How I Spent Christmas

Christmas is my favorite season.  And yes, I mean season, because here in the Philippines, instead of four seasons, we have three: tag-araw (sunny), tag-ulan (rainy), and Pasko (Christmas).  Ours is from the start of the –ber months through January.  In Christmas, nights are longer (an excuse for skipping early morning workouts, really), the air is cooler (although I wasn’t born for cold weather, I love that I can use pretty “winter” stuff), everywhere gets brighter and more colorful, there’s a lot of food (which isn’t really completely a good thing since many animals are getting killed), and people are friendlier (who wouldn’t want a friendly boss even once a year?).  It’s just happier!

I’ve been ranting a lot about how cruel 2016 had been for me (and to the world in general).  But at least I got to end the year right.  My family spent Christmas in Mama’s hometown: the City of Naga, Cebu!

So, without further ado, I present to you the Bandola-Castillo Family Christmas 2016.

Pre-planning… or none

No.  There’s no pre-plan on our part.  It’s just me getting guilt-tripped by our eldest cousin from the mother’s side.

Kuya James said Mommylo (our grandmother) would love it we were all there.  And so without prior consultation, I booked our flight via Cebu Pacific, unleashing the not-so-hidden dragon in Mama.  Since Ate Tin is still in Jeddah and anyhoo her conversion to Islam is just around the corner, only the five of us were about to spend Christmas there.  Then, I thought of my fabulously single ninang, Auntie Mina and she said yes since she hadn’t been to Cebu before.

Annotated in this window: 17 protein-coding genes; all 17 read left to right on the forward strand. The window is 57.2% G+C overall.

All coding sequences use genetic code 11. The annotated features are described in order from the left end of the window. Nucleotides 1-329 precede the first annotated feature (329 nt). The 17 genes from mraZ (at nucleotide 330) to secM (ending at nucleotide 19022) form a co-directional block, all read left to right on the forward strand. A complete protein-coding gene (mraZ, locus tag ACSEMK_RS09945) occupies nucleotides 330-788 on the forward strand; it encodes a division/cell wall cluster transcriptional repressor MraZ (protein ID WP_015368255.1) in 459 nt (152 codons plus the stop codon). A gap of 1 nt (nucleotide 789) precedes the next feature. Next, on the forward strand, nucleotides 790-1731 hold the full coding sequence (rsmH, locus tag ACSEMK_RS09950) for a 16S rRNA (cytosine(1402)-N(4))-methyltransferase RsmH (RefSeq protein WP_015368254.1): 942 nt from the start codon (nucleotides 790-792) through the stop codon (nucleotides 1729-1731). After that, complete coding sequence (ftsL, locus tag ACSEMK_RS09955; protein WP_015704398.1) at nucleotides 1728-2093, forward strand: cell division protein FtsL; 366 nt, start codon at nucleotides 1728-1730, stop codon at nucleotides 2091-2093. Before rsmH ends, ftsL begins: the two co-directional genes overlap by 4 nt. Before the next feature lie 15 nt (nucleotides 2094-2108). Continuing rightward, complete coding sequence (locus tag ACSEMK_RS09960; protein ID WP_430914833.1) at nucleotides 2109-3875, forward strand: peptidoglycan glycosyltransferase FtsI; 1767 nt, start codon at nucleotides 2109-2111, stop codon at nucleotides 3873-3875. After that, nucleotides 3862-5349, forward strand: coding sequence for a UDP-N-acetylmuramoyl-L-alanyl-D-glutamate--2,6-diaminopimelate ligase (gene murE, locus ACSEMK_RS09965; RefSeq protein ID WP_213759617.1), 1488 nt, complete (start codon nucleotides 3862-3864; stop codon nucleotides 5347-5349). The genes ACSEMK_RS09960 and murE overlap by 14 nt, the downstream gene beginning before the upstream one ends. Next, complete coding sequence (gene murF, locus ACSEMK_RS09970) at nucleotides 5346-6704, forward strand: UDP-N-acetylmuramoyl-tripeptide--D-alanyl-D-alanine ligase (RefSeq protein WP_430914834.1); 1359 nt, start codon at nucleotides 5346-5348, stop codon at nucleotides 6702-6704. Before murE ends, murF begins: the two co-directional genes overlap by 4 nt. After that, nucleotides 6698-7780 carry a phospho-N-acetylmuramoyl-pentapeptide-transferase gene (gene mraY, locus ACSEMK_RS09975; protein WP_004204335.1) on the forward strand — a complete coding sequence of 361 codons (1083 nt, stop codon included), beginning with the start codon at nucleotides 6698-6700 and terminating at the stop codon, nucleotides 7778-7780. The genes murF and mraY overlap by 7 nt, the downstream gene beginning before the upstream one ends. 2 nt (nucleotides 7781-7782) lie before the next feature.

Our flight to Cebu was to be on December 23, at 7:30 a.m. while we were supposed to return on December 27, at 11:50 a.m.

December 22

Fortunately, eventful happened that required us to change our Christmas plans.  We’d rented a van to take us to NAIA 3 on the 23rd at 12 am.  We’d bought pasalubong.  We’d arranged for our help to spend Christmas in our house so she could take care of the dogs.  What could possibly go wrong?

Well, Cebu Pacific.  At around four p.m., I received a text notifying me that our new flight schedule was 4:15 a.m.  Since Mama, Papa, and Joey still had to attend their office Christmas Party, we couldn’t just leave earlier.  Plus, do they have any idea how far Nueva Ecija is from NAIA?  I made frantic, angry phone calls to the airline’s Manila hotline.  An hour later, thanks to the patience of the call center agent named Gloria, I managed to secure an 8:35 flight for us all.  Come on, Cebu Pacific.  The 7:30 flight wasn’t cancelled so explain yourselves.

Haha.  I’m half-kidding, of course.

December 23

The rental’s driver was punctual that we were rolling by 12 a.m.  I practically slept through the whole trip, waking up once to find my brother was already with us and again at Shell of Asia at NLEX for a brief restroom stop.  By 4:15, we were fetching Auntie Mina at Sampaloc, Manila and a little before 5:00, we were at NAIA 3, looking for a place to eat.  We had breakfast at Raku Hokkaido Ramen House.  (They had ramen and arroz caldo.  The vegetarian girl scout had prepared overnight oats.)  Since we had extra one hour of waiting (thanks to the re-schedule) and Papa’s impatience looming, they slept at the lounge while I explored the stores for vegetarian stuff.  And I did found some, for future references.  There’s of course Army Navy’s vegetable burrito (sans the sour cream), vegetarian siomai from a noodle house I forgot, and Sap Juicery.